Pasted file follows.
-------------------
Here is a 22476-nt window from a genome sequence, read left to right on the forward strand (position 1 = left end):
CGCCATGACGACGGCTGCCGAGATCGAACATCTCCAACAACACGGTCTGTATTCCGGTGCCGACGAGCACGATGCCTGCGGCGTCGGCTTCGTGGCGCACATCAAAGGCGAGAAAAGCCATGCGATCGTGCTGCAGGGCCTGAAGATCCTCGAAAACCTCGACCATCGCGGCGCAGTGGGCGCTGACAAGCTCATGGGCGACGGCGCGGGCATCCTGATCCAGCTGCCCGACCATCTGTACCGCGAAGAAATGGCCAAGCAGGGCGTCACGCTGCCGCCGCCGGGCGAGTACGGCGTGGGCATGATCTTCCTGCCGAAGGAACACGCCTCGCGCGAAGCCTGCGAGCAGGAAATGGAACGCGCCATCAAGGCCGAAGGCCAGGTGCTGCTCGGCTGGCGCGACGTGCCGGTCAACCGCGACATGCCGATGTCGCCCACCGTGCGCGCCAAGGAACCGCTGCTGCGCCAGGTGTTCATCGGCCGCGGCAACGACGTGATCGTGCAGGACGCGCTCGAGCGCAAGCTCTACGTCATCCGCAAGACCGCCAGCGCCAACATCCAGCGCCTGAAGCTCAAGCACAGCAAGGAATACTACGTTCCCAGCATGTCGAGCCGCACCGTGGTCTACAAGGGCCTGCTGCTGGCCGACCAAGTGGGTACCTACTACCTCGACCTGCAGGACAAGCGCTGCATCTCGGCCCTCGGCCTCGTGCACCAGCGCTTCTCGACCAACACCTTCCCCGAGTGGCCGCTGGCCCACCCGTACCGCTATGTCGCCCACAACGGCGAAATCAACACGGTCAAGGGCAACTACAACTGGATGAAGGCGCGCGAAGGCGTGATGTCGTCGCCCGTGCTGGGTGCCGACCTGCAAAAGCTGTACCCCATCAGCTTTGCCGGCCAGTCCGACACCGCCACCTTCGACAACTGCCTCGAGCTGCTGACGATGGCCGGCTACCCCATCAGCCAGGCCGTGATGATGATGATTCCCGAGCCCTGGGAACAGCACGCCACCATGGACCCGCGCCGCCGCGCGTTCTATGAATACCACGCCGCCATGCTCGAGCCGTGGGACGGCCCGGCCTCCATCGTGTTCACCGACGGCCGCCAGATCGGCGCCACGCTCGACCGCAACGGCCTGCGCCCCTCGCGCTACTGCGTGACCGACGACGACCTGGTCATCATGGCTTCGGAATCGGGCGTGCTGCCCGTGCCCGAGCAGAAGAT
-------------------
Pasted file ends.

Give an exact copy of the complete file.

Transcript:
Here is a 22476-nt window from a genome sequence, read left to right on the forward strand (position 1 = left end):
CGCCATGACGACGGCTGCCGAGATCGAACATCTCCAACAACACGGTCTGTATTCCGGTGCCGACGAGCACGATGCCTGCGGCGTCGGCTTCGTGGCGCACATCAAAGGCGAGAAAAGCCATGCGATCGTGCTGCAGGGCCTGAAGATCCTCGAAAACCTCGACCATCGCGGCGCAGTGGGCGCTGACAAGCTCATGGGCGACGGCGCGGGCATCCTGATCCAGCTGCCCGACCATCTGTACCGCGAAGAAATGGCCAAGCAGGGCGTCACGCTGCCGCCGCCGGGCGAGTACGGCGTGGGCATGATCTTCCTGCCGAAGGAACACGCCTCGCGCGAAGCCTGCGAGCAGGAAATGGAACGCGCCATCAAGGCCGAAGGCCAGGTGCTGCTCGGCTGGCGCGACGTGCCGGTCAACCGCGACATGCCGATGTCGCCCACCGTGCGCGCCAAGGAACCGCTGCTGCGCCAGGTGTTCATCGGCCGCGGCAACGACGTGATCGTGCAGGACGCGCTCGAGCGCAAGCTCTACGTCATCCGCAAGACCGCCAGCGCCAACATCCAGCGCCTGAAGCTCAAGCACAGCAAGGAATACTACGTTCCCAGCATGTCGAGCCGCACCGTGGTCTACAAGGGCCTGCTGCTGGCCGACCAAGTGGGTACCTACTACCTCGACCTGCAGGACAAGCGCTGCATCTCGGCCCTCGGCCTCGTGCACCAGCGCTTCTCGACCAACACCTTCCCCGAGTGGCCGCTGGCCCACCCGTACCGCTATGTCGCCCACAACGGCGAAATCAACACGGTCAAGGGCAACTACAACTGGATGAAGGCGCGCGAAGGCGTGATGTCGTCGCCCGTGCTGGGTGCCGACCTGCAAAAGCTGTACCCCATCAGCTTTGCCGGCCAGTCCGACACCGCCACCTTCGACAACTGCCTCGAGCTGCTGACGATGGCCGGCTACCCCATCAGCCAGGCCGTGATGATGATGATTCCCGAGCCCTGGGAACAGCACGCCACCATGGACCCGCGCCGCCGCGCGTTCTATGAATACCACGCCGCCATGCTCGAGCCGTGGGACGGCCCGGCCTCCATCGTGTTCACCGACGGCCGCCAGATCGGCGCCACGCTCGACCGCAACGGCCTGCGCCCCTCGCGCTACTGCGTGACCGACGACGACCTGGTCATCATGGCTTCGGAATCGGGCGTGCTGCCCGTGCCCGAGCAGAAGAT